Anyone who saunters through my blog will very soon find that I was, for over 28 years, an Army man, a soldier, a squaddie!
This involved living in all sorts of weird places, in peculiar circumstances, and doing all sorts of things that the average joe doesn’t get to experience.
One of the places I lived was on the remote island of Hirta, in the archipelago of St Kilda. In all I spent over 8 months there, normally on a rotational basis of 6 weeks on, 12 weeks off. You can read a little about it here, and here.
During my time there I don’t think that I ever experienced the superb 4 day block of good weather that Angus Mackie and his group of kayakers did for their trip that is shown here.
This post is not about me but it does show a place that is dear to my heart, and to anyone who has ever been lucky enough to experience it.
Just as anyone who has experienced a true desert will know what “desert fever” feels like, those who’ve been to Kilda will be forever drawn back there, even if it is only in memories!
This expedition report is rather lengthy, and will be hastily skipped through by some, but for a few it will be of great interest. The link at the bottom will take you to a marvellous set of photos and videos. It takes a while to load as they are high resolution, and lots of interactive 360˚ shots. I hope you have time to enjoy them.
A link to a newly updated blog post of “A Superlative St Kilda Sea Kayaking Expedition with Skyak Adventures.”
St Kilda is a place of superlatives!
The remote island archipelago of St Kilda lies some 40 miles west of the Outer Hebrides and not only is it a UNESCO World Heritage Site but it has the highest sea cliffs in the UK, the largest seabird colony in northern Europe and a quarter of the world’s gannet population.
It’s also an amazing place for sea kayaking…!!
I’m Angus Mackie, a professional forester and photographer, based just north of Inverness on the beautiful Black Isle. I’m on the North Coast 500 and am well placed to discover most of the Highlands. The iconic scenery of Glen Affric and the Cairngorms are close by whilst many of the wild and dramatic locations on the west coast are within easy reach.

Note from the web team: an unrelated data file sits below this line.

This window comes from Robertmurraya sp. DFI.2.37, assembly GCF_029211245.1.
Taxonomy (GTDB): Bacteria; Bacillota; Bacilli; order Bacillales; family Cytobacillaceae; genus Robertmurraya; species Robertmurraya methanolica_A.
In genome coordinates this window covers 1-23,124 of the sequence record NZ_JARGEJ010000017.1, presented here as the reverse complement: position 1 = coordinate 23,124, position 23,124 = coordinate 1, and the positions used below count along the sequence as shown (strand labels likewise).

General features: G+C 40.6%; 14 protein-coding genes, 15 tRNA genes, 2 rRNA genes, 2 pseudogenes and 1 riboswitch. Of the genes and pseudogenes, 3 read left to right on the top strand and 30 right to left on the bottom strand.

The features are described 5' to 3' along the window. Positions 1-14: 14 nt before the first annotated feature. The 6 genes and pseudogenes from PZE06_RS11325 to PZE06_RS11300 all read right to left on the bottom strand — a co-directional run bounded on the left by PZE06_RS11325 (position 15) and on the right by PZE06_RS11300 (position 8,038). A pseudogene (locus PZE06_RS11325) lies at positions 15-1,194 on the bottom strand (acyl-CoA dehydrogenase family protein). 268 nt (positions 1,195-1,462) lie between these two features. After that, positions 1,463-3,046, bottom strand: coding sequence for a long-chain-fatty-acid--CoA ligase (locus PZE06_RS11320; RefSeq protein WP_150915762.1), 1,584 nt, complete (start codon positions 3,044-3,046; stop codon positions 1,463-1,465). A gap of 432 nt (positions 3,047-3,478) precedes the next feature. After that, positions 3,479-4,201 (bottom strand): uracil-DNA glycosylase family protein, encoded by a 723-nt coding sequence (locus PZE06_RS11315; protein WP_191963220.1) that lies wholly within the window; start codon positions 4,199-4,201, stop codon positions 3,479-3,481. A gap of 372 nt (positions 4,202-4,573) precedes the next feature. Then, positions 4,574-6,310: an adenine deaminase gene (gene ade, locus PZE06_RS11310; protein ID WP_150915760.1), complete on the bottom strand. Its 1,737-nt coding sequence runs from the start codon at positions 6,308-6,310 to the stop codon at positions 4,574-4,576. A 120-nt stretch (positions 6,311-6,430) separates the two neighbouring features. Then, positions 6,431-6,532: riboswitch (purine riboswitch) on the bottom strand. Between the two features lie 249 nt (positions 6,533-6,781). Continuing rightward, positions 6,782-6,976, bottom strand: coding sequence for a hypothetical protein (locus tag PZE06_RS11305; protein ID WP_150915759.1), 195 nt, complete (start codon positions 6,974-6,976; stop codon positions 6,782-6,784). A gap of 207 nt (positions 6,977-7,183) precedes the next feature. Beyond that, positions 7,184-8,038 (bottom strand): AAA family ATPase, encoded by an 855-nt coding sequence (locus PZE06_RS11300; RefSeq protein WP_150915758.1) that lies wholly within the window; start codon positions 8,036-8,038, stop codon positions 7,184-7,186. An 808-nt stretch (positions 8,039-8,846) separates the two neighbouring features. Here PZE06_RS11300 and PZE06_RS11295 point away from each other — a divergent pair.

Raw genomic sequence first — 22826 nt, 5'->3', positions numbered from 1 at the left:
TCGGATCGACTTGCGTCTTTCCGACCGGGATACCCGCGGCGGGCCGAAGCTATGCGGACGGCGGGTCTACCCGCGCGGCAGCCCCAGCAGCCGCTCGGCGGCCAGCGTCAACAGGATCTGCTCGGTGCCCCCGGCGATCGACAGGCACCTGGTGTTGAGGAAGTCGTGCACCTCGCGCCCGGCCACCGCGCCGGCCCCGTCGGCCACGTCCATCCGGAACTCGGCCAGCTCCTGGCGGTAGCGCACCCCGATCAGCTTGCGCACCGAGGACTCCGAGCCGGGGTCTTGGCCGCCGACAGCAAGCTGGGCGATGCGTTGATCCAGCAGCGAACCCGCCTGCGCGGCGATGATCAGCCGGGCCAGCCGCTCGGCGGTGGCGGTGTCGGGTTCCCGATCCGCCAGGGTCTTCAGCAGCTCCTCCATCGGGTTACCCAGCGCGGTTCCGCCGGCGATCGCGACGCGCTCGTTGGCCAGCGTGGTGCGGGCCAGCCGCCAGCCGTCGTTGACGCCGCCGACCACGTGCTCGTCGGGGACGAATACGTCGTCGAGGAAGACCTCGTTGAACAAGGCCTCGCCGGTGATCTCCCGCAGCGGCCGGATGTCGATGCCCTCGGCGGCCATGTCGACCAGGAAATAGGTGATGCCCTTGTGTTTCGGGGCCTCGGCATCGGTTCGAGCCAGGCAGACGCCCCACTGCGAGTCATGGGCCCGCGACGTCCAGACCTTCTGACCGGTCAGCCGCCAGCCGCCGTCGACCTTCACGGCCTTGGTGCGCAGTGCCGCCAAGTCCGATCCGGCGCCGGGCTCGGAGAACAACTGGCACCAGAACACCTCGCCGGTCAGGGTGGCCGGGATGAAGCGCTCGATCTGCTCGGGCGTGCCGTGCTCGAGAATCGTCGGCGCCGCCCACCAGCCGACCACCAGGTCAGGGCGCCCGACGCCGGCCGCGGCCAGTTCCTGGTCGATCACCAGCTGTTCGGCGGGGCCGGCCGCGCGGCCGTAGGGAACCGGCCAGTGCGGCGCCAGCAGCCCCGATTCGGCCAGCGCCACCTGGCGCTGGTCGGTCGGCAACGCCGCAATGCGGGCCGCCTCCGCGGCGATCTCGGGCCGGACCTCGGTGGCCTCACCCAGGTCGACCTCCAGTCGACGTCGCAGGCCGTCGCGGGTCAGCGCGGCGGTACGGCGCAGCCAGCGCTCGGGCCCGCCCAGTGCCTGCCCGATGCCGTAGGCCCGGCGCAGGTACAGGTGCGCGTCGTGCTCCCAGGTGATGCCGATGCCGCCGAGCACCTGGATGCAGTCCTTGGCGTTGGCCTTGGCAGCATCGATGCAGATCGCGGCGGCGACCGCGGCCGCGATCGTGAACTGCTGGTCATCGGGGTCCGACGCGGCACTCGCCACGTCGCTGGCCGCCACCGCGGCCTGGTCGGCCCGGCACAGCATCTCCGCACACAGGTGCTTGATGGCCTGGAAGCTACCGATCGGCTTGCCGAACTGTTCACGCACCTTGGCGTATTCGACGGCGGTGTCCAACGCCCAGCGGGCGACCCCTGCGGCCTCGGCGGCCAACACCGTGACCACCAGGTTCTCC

Mountains, landscapes, coastlines…. As a landscape and panoramic photographer who specialises in 360° photography, I enjoy exploring Scotland and its wild and remote places and have discovered some of the best photography locations in the Highlands over the last 35 years of living up here. With a broad and wide ranging knowledge of the Highlands, I still enjoy finding new locations and fresh perspectives for my photography. The use of natural light to capture stunning scenery at spectacular locations is very much a key factor for my photography.
I’m a qualified Summer Mountain Leader, a Sea Kayak Leader and a UKCC Level 2 Sea Kayaking coach, with many years experience of leading and guiding. I am also a longstanding member of Dundonnell Mountain Rescue Team.
Copyright © 2018 Scotland360° and Angus Mackie.
It’s time again, for Kat Myrman’s wonderful challenge, to write a story, inspired by her picture prompt, in 280 characters or fewer.
Here is this week’s prompt and my contribution.
Check out all the fabulously creative entries here and, if you’ve never had a go, why not try a story of your own? You may surprise yourself!
Photo by Pexel @ Pixabay.com